and may be cancelled at pleasure. Another cause of apprehended quarrel is the Mormon custom of polygamy. The Territorial Legislature has no power of legalizing this practice, and consequently the majority of the children of all the great officers of the Church are illegitimate in the eye of the law. Probably some But we are here assuming a knowledge of child of a first wife will seek on this ground the political relations between the Mormon to oust his half brothers from the paternal commonwealth and the United States, which inheritance. The Courts of the United States we have not yet described. Soon after the must necessarily give judgment in favor of his exiles had taken possession of their new home, claim. But it is certain that such a judgment it passed from the dominion of Mexico to that could not be enforced in Utah without miliof the United States by the treaty of 1848. tary force, which would be enthusiastically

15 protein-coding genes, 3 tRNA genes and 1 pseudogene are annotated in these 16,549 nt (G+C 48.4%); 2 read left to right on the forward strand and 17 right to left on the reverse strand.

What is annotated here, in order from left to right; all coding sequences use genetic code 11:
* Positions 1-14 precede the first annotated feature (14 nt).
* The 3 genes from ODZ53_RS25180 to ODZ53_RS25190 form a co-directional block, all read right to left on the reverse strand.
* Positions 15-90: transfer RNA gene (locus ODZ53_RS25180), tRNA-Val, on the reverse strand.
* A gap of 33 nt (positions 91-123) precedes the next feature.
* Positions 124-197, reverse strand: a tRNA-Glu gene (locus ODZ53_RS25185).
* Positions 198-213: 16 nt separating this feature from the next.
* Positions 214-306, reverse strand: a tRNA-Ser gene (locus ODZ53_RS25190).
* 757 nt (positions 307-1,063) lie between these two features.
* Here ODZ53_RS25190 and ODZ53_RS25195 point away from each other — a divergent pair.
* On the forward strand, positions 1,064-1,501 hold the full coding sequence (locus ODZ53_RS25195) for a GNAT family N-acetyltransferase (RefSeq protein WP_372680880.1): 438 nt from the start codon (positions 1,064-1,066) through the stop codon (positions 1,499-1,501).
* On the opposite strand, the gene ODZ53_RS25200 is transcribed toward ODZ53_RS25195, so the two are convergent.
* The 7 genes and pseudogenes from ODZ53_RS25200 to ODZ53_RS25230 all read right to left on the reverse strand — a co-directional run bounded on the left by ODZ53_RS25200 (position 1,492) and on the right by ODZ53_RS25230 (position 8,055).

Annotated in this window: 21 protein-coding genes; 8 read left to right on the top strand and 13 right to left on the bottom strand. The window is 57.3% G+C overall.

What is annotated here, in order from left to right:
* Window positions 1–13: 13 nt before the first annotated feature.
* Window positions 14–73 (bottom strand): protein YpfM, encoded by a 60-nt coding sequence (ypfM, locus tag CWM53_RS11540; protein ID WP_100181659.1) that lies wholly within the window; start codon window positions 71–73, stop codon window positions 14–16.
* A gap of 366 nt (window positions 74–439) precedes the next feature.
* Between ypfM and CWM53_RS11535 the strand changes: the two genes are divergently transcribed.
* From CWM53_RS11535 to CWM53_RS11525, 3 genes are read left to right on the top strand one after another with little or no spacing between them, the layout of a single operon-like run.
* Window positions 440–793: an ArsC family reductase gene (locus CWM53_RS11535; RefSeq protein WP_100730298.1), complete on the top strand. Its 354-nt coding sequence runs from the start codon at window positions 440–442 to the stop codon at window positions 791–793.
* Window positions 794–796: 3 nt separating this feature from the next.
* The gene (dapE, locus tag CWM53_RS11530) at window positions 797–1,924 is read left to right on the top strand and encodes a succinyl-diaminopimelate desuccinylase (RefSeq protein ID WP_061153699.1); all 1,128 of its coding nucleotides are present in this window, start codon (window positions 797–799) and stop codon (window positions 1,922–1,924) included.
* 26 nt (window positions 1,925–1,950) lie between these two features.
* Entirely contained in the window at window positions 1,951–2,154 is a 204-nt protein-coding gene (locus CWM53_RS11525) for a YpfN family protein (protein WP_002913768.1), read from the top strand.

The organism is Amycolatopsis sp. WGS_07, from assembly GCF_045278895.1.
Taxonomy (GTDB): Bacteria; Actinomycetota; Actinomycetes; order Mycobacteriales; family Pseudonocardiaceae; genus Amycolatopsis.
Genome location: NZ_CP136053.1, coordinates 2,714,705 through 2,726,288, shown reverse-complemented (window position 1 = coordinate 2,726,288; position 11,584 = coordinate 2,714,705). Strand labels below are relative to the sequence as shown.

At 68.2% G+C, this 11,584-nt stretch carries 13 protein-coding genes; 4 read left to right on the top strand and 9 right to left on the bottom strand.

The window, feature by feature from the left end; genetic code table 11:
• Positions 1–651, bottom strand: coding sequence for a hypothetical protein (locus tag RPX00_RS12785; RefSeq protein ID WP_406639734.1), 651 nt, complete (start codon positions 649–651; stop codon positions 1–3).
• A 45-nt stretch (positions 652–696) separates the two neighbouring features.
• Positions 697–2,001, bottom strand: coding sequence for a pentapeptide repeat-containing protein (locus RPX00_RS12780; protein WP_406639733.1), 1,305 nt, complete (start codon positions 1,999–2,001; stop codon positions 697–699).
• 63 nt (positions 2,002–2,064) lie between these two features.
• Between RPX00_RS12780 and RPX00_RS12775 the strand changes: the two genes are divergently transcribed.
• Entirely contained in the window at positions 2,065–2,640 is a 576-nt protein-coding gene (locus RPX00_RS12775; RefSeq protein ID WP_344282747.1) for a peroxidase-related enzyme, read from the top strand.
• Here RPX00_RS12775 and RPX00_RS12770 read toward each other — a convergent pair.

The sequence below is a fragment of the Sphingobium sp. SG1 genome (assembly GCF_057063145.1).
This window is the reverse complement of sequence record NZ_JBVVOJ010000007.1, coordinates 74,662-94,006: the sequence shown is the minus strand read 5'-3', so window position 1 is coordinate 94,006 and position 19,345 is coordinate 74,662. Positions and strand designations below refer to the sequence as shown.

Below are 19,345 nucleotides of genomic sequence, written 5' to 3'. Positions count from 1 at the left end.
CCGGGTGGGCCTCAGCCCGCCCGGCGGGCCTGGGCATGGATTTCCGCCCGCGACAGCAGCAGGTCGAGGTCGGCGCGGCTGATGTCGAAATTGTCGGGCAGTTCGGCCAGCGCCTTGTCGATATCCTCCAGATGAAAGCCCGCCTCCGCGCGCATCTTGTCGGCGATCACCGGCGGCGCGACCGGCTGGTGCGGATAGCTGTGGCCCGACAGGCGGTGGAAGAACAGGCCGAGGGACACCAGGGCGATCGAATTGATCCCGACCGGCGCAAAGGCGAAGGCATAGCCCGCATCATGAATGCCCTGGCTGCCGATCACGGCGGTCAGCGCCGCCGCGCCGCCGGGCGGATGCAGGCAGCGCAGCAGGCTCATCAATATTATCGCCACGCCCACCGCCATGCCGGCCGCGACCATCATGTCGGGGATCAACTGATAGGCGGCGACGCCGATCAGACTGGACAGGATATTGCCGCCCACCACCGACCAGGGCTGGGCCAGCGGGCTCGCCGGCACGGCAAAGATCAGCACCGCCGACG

resisted by the population. This particular every measure which is calculated to secure case, indeed, may not arise for some years. themselves against a repetition of the exterBut the indignation excited against the Mor- minating process to which they have been so mon polygamy is such, that a portion of the often subjected. They keep their militia in American press is already urging an armed
intervention on the Government.
Not only (says the Philadelphia Register), should Utah be refused admission into the Union so long as she maintains this abominable domestic institution; but Congress, under its power to make all needful regulations respecting the territory of the United States, should take measures to punish a crime which dishonors our nation. (XV. 358.)
mons might already defy any force which could be sent against them.